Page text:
There are Sundays when everything goes your way and you cruise to easy victories. There are Sundays when nothing goes right en route to devastating losses. And then there are Sundays like the one the Jets experienced against the Lions which serve to boggle the minds and damage the hearts of everyone watching them.
For 55 or 56 minutes of Sunday's game, the Jets could not do a single thing right. They committed penalty after penalty to gift the Lions great field position and halt their own drives before they could develop any momentum. Their offensive playcalling remained a baffling mix of the overly clever and depressingly predictable, and their supposedly fearsome defense couldn't muster any kind of a pass rush.
And then there was Mark Sanchez. The rookie, under so much scrutiny after the shutout loss to the Packers, spent most of Sunday firing passes behind and over his receivers when he wasn't checking down like a long-tailed cat in a room full of rocking chairs. You could already imagine the columns eviscerating him flying off the fingers of New York's media and it was hard to argue with even the most gruesome conclusions that would likely be drawn.
You won't read those columns, though. You'll probably be reading ones about Sanchez the hero and how he may be the leader we've been waiting for our entire lives. He completed four straight passes before running in a touchdown to make the score 20-17 with three minutes to play. Then he completed five-of-six and got some help from an incredibly stupid Lions penalty to get the team in position for a Nick Folk field goal that sent the game to overtime.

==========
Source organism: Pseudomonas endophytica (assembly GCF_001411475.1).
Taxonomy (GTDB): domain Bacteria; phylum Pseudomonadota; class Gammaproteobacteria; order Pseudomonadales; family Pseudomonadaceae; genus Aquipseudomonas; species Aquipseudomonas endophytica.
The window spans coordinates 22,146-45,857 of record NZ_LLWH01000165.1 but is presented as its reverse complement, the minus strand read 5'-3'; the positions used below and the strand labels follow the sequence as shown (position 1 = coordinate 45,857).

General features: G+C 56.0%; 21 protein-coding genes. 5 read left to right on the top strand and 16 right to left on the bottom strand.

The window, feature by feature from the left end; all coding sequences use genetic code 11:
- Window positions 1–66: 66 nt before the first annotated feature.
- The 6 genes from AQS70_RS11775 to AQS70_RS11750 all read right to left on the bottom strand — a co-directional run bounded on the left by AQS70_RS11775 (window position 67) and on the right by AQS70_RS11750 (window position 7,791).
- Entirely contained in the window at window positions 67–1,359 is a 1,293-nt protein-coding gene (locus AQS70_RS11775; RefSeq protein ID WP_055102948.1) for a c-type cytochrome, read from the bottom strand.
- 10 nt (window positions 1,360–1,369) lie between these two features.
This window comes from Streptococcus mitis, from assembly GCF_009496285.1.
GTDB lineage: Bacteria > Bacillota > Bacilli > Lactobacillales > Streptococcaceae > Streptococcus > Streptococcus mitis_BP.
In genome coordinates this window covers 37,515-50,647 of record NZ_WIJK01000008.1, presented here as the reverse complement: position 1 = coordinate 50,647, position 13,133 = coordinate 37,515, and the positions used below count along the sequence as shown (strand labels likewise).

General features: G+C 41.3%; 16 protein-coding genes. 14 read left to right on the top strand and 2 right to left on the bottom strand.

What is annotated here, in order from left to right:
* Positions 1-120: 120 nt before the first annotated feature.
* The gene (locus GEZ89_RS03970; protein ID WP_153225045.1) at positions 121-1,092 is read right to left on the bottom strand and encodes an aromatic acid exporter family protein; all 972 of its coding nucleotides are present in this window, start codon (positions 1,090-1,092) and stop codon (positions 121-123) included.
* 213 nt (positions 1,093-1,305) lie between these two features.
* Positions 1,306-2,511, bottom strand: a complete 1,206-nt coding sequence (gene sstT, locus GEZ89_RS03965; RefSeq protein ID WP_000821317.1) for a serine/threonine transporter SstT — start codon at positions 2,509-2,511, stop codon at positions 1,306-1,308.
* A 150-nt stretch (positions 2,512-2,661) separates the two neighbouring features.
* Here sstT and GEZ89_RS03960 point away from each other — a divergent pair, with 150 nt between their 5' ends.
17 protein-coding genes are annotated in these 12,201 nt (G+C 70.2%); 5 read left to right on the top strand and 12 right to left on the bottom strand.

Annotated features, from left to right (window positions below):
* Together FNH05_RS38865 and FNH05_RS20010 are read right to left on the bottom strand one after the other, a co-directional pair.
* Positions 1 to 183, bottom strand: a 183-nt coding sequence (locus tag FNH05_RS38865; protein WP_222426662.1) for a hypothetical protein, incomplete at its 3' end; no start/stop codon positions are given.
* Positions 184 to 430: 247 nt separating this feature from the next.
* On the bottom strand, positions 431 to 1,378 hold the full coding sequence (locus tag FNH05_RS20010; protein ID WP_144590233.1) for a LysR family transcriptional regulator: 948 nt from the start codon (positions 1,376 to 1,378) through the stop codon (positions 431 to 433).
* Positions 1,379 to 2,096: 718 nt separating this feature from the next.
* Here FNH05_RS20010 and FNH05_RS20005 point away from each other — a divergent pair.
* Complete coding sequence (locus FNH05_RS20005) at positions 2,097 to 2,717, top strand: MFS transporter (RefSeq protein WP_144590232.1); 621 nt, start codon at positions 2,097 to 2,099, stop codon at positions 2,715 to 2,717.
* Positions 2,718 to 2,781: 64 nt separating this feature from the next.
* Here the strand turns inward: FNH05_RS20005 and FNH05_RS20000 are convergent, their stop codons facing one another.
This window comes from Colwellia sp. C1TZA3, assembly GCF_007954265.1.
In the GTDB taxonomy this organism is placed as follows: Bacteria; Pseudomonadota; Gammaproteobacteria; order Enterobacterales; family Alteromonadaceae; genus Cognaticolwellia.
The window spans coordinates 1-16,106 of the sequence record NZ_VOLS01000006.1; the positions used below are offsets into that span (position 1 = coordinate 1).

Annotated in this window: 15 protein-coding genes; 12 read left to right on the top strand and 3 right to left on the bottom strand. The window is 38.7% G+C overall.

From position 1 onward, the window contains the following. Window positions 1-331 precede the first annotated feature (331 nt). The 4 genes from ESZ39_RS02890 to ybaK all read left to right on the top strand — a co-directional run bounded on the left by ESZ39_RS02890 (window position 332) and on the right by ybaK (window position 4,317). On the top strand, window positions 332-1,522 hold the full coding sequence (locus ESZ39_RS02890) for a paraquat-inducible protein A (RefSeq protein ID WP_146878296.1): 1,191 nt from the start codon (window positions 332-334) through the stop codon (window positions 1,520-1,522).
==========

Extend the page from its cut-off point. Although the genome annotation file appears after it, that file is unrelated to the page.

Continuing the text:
Finally, after the Jets won the toss, Sanchez found Santonio Holmes on a quick slant that Holmes broke into a 52-yard gain that set up another Folk field goal and a win that seemed impossible with four minutes to play in the fourth quarter. If your reaction was anything other than staring at the game with your mouth open and your head slowly shaking back and forth, you're a marvel because that's the only way to even begin to make sense of what went down at the end of this Jets game.
Sanchez didn't look fantastic, not even during the furious comeback, but he got the job done and put up 336 yards in the process. He also got rid of the panicky veneer he wore last week and for the first three quarters and three-quarters of the game. It was the kind of performance that felt like a coming-out party, unless that's just wishful thinking talking.
When everyone is done making sense of the ending to this game, the big question around the Jets should be, "What the hell happened to you guys during the bye week?" For the second straight week, the Jets showed little to no discipline on either side of the ball. Two Lions touchdowns came as a result of penalties and a fumble by Braylon Edwards, while Rex Ryan again used two of his timeouts before the fourth quarter was even four minutes old. The team looked ill-prepared, once again, and the win shouldn't simply erase how horrible they were for the majority of the contest.
These are important issues to iron out because the Jets win coupled with the Patriots loss means that Ryan has his team back on top of the division. They clearly have what it takes to win and win big this season, now it is just a matter of unlocking the effort and execution on a regular basis.
Let's see that because we'd love to see these Jets make a run deep into the postseason and because there simply isn't any way our bodies can take too many more weeks like this.